Context: Games provide a context for the players’ actions.
Concrete: Games take abstract concepts and turn them into concrete actions.
Social: Games let players interact with each other.
Questions: Games provide answers to “what if” questions.
Feedback: Games provide a safe environment to try different actions.
Rewards: Games end with the players having accomplished something.
Can test really be represented by a game you might be wondering. The idea is not far-fetched at all. Games have represented life throughout the History of Man. The Mancala game symbolizes sowing and harvesting while the military plans of Chinese warlords are said to have been the origin of the game of Go.
More modern examples include the game Robot Turtles, invented by the software entrepreneur Dan Shapiro to teach his 4-year old twins programming. Basically, the players play cards to program their turtles to find crystals on a board. Robot Turtles was a huge Kickstarter success with $630,000 raised and 25,000 games shipped.
Do you still wonder if test can be represented by a game? If not, let us return to our initial question about what we do as testers and see how a game can help us answer.
A game should put you in a testing role
A game should give you a testing goal
A game should let you face typical testing challenges
A game should offer you meaningful testing decisions
If our game can answer those questions, it will also teach us to think as testers. Our friend Doctor Reiner Knizia has expressed this very well by stating that ”it is the goal that is important, not the winning”. As you may have guessed, the good Doctor is also a designer of many good games.
For our test game, the two first questions are easy to answer. Your role is a test lead and your goal is to find bugs. To ”gamify” those concepts, we convert them into game components by letting our testers be represented by game pieces and our test environment be represented by a game board. To play the game, simply place a tester on a square and draw a tile to see if you find a bug.
So far, so good, but how about the other two questions? Where is the testing challenge and where are the meaningful testing decisions? As testers, we know that we never have enough time and resources for our testing, and our game must capture and convey this knowledge.
What if we limit the number of testers each player has? Then there will not be enough testers to place on all squares and hence not enough testers to find all the bugs. This is a bit better but now the number of bugs found is dependent on luck. We all know that good testers find more bugs, don’t we? We also know that the difference between a good tester and a bad tester lies in the decisions taken. Clearly, our game must answer the fourth question about meaningful decisions as well.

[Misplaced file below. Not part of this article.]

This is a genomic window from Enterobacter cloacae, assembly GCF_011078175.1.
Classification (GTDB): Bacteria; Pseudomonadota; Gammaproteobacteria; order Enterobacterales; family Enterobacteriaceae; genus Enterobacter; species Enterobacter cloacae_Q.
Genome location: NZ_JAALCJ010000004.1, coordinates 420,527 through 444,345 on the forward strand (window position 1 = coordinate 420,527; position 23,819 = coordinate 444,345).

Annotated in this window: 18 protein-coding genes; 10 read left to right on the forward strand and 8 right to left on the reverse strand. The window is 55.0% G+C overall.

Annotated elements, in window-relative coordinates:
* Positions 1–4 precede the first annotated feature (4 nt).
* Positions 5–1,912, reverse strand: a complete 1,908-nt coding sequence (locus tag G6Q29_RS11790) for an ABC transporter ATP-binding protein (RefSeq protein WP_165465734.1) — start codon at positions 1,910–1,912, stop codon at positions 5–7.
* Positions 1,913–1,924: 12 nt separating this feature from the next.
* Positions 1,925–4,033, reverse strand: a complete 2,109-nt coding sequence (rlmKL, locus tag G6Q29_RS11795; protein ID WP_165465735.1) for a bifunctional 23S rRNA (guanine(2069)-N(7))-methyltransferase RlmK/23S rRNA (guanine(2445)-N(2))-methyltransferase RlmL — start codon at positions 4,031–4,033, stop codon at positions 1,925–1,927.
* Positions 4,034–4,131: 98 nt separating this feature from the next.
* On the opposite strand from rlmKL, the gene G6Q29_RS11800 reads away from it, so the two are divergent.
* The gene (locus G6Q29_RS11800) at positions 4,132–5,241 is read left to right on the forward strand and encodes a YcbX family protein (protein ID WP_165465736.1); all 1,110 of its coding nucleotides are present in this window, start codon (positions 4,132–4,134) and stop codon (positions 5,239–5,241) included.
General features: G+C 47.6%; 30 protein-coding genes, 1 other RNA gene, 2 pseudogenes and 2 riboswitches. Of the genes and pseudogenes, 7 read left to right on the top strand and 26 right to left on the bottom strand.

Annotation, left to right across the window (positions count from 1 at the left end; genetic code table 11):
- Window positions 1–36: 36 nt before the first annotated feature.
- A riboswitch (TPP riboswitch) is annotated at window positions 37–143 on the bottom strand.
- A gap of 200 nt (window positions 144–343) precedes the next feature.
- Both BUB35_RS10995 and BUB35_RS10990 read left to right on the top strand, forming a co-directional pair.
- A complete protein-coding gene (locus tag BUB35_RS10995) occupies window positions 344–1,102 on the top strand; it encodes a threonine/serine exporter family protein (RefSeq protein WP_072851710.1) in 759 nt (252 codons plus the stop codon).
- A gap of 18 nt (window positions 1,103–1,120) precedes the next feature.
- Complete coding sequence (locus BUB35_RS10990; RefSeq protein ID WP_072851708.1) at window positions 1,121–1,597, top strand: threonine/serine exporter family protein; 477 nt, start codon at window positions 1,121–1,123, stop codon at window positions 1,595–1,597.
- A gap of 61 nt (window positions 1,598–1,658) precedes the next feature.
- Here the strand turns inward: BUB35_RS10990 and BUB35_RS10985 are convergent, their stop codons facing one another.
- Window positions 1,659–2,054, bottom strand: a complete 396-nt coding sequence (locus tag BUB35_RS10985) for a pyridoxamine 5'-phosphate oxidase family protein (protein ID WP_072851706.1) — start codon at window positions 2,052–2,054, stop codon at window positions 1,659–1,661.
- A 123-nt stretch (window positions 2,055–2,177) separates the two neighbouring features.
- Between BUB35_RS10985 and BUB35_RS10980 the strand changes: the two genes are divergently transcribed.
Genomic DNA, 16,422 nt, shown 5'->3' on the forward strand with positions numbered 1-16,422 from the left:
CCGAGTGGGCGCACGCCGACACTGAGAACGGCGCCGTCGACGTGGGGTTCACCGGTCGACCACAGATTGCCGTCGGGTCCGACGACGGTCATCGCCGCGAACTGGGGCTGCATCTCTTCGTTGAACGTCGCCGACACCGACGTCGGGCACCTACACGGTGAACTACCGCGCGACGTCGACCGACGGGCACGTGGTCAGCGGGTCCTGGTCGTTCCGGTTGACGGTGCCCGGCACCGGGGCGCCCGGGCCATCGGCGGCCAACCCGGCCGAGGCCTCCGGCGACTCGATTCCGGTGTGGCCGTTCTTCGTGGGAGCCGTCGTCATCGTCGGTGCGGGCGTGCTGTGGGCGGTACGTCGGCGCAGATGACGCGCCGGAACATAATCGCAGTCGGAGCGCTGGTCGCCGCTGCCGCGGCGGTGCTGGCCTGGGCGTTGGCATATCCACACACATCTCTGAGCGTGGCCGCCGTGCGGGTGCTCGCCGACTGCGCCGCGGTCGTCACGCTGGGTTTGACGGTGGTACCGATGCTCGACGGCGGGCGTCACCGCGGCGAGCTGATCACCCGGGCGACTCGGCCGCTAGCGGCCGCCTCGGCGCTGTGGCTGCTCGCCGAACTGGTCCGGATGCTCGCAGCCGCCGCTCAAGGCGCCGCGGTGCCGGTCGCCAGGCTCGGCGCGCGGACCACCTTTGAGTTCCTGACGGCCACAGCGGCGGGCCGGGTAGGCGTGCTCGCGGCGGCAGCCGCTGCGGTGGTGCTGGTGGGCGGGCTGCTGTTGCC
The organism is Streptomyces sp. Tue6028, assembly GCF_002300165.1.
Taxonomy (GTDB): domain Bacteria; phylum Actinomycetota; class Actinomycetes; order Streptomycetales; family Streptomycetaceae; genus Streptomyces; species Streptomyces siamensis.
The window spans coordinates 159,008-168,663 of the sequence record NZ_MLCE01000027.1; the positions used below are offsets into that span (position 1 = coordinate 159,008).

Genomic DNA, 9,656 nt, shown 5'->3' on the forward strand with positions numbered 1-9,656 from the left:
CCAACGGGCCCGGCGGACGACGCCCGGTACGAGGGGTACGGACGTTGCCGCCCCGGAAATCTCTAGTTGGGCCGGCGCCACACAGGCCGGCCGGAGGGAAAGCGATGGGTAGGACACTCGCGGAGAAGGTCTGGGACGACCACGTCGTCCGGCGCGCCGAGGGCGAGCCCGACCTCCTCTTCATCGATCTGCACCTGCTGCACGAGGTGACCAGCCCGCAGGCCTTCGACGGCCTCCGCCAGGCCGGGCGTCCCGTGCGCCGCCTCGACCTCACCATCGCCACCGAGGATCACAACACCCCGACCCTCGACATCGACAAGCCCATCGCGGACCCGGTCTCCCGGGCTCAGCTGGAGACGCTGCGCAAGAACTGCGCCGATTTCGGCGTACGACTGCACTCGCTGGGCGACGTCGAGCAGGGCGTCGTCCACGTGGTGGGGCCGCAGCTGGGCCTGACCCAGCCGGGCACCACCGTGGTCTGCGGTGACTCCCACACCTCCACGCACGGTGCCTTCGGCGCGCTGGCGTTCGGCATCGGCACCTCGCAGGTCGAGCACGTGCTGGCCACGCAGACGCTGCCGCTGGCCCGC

Now go back to your own everyday work and ask yourself how you test. Do you prioritize test areas where bugs are not likely to be found or to be critical? No, you probably apply some kind of risk-based testing and prioritize functionally complex or business critical areas. Why not let our players do the same?
What if we let our players use a tester not for testing but for analyzing the board and learning which areas are defect-prone? And what if we let them save a tester for retest or even automatic tests, covering several squares at the same time?
Our game now lets the players face several testing decisions, they must think like testers!
Find the Bug! deals with traditional V-model testing but how about modern agile testing? Can that be gamified as well? Of course!
Our agile test game should answer the same questions as before about role, goal, challenges and decisions. Since agile testing activities are closely linked to development activities, let us put our players in the roles of scrum masters with the goal of coding components through test driven development and continuous integration. The code is represented by colored cubes and the components by tiles illustrating input codes and output codes.
The challenge for the players is to ”develop code” (acquire cubes) and ”test components” (place cubes) until the user story can be considered ”done” (the input codes placed on the components match the input codes required by the user story).
The decisions for the players are all about testing effectively (test so that you always have the code necessary to continue testing) and efficiently (test so that you pass as soon as possible).
Again, our players must learn how to think to ensure the early and continuous delivery of the Agile Manifesto.